Doctors doing unnecessary vascular procedures
Do you have leg pain? According a survey to a sample of 3000 doctors across America, 21% of everything done in medicine is unnecessary. 22% of prescription medications, 25% of medical tests, and 11% of procedures are unnecessary.
Why? Money driven: Doing a procedure pays well, but taking time to explain the importance of exercise, which increases leg circulation, pays poorly.
Doctors nudge patients for reasons good and bad. For example, obstetricians would say “it might be safer for the baby”.
Finding a medicare patient in America without some leg pain is like finding a penguin in the desert. Claudication is a rare type of debilitating leg pain that is subjective and nearly impossible to disprove. Even doctors know that less than 5% of patients with this rare diagnosis benefit from surgery, inserting that single word once in a patient’s chart guarantees the doctor will be paid in full and fend off any lawsuits.
Our team eventually identified about 1100 US churches, synagogues, and mosques that served as vascular screening centers—despite a scientific consensus that people should not be screened this way for this disease.
- Hospital charges are notoriously inflated and hard to pin to any actual costs.
- Hospital officials confessed that they inflate bills more and more each year to generate more revenue since their insurance companies pay only part of the sticker prices. Insurers confessed they demand bigger and bigger discounts in their contracts with hospitals in order to keep up. Both acknowledged that they pass on higher hospital bills to the public in the form of higher insurance premiums.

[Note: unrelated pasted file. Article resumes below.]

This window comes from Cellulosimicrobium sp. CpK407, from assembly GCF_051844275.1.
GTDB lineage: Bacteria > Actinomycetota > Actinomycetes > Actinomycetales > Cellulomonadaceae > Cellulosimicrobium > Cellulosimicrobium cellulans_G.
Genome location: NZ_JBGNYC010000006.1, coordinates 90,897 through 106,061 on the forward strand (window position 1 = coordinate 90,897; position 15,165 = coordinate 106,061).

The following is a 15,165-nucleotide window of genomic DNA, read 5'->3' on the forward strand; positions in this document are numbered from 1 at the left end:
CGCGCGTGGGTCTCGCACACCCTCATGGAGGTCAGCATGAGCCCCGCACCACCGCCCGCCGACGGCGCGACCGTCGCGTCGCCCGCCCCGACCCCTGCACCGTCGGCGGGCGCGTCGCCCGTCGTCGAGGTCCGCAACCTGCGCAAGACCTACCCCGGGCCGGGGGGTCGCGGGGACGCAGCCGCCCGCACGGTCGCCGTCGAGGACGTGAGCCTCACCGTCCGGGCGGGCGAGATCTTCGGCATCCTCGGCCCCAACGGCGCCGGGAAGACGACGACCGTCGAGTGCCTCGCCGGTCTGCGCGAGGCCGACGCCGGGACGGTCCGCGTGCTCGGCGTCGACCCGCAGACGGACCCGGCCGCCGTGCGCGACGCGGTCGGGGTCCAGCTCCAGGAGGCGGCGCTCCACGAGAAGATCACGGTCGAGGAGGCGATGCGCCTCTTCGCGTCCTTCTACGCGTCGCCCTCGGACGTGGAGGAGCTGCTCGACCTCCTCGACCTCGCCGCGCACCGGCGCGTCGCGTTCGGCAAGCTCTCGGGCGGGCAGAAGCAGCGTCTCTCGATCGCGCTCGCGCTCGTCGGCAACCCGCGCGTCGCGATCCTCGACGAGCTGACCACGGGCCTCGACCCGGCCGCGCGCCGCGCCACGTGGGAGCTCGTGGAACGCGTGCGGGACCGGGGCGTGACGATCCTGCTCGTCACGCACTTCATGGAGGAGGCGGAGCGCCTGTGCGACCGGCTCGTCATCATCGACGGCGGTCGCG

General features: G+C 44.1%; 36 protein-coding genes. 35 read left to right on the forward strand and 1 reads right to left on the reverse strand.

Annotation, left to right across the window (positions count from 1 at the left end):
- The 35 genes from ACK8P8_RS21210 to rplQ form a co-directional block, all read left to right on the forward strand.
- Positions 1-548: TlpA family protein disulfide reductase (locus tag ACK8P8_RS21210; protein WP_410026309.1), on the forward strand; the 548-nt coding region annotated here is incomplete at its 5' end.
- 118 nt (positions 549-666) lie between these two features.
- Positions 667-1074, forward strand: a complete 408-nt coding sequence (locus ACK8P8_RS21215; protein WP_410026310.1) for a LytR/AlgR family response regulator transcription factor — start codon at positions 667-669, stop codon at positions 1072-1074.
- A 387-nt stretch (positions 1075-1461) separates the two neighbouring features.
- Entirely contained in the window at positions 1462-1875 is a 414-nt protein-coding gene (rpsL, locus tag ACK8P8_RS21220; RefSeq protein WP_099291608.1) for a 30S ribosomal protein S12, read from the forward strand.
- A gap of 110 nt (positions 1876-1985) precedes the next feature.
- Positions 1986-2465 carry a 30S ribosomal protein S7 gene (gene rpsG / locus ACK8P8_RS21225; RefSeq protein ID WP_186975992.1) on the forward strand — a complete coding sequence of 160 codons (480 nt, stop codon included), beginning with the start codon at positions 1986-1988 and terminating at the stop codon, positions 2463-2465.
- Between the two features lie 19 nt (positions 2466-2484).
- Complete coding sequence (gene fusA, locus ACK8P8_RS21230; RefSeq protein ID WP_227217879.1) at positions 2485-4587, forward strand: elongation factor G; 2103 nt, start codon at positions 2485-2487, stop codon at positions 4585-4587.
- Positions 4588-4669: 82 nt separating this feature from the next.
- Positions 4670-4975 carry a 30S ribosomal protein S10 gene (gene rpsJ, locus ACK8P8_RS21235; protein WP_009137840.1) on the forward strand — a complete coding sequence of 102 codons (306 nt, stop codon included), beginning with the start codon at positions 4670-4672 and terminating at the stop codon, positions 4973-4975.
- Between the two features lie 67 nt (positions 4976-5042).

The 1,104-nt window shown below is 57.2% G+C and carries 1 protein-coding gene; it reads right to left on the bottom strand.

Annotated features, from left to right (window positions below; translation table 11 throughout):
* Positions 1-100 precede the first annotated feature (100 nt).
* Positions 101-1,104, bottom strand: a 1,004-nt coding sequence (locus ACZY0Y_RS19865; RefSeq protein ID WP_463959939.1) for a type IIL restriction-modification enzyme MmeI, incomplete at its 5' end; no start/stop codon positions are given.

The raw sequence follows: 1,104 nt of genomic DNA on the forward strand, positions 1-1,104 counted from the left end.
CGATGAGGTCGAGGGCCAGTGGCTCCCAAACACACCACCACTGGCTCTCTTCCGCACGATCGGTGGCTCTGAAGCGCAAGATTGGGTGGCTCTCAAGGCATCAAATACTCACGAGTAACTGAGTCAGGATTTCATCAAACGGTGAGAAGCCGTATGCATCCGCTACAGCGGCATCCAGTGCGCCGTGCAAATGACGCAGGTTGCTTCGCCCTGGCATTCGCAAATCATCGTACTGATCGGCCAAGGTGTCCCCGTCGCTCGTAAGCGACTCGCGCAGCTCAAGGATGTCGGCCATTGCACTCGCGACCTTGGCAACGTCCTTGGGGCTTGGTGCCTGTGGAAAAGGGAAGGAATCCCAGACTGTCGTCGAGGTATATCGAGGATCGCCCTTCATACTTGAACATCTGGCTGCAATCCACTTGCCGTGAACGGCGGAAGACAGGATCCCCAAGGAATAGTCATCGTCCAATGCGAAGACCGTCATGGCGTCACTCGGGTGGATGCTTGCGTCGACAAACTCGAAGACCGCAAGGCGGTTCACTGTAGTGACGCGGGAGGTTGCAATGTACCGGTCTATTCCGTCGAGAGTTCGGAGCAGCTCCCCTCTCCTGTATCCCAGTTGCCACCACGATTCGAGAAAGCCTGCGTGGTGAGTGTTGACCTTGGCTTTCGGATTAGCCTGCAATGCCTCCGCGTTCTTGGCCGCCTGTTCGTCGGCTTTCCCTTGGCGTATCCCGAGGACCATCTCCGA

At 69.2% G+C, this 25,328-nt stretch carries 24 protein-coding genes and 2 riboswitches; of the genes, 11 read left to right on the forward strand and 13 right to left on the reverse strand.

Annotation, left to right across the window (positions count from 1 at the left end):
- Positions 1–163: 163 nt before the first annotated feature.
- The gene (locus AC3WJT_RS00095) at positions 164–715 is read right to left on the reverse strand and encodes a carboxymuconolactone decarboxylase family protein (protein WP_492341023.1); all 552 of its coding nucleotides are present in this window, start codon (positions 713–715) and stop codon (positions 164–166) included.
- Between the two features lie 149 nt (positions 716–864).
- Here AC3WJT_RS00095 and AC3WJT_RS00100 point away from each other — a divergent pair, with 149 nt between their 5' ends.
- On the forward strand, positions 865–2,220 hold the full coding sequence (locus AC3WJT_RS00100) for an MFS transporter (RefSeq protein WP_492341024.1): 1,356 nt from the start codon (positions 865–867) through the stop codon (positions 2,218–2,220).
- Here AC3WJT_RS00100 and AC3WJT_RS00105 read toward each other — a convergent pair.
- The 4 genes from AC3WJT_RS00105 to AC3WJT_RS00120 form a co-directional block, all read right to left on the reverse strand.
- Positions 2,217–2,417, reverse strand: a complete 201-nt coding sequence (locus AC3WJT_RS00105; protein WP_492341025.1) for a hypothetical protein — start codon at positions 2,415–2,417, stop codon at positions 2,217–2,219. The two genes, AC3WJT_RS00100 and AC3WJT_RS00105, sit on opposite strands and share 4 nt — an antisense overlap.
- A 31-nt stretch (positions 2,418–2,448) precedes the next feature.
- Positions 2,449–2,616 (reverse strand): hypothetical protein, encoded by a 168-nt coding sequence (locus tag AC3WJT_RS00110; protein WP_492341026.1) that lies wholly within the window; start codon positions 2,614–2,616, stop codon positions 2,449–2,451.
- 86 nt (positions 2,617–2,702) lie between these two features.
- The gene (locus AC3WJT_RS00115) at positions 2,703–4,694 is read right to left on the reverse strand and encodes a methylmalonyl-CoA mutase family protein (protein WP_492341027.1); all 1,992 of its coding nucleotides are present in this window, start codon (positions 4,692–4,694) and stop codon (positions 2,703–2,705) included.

- “Insurers fight for a bigger discount every time they renew a contract with a hospital. Then hospitals go around and inflate their prices. It’s a game.”
- An insurance company gets ranges from 4 to 90%. There can be radically different prices for the exact same medical care at the same facility by the same doctors and nurses.
- A recent study found that the cost of a hospital bed alone during a routine childbirth can range from $1000 to $12000 per night.
- Price gouging is a business model that has become all too common in American medicine.
- Emergency room bills were marked up a lot more than what the internal medicine department charged for the same services.
- Think of the problem of being out-of-network. The recommended solution is to join the network. The game proposes a solution that exists only because it created the problem in the first place.
- “The law allows us to charge whatever we want. If we want to charge a million dollars, she has to pay it.”
- The game creates a giant middle layer of health care: the repricing industry, dedicated to negotiating bills among three or four parties after care is delivered…One study found that for every ten doctors, the average US hospital has seven nonclinical full-time-equivalent (FTE) staff working on billing and insurance functions.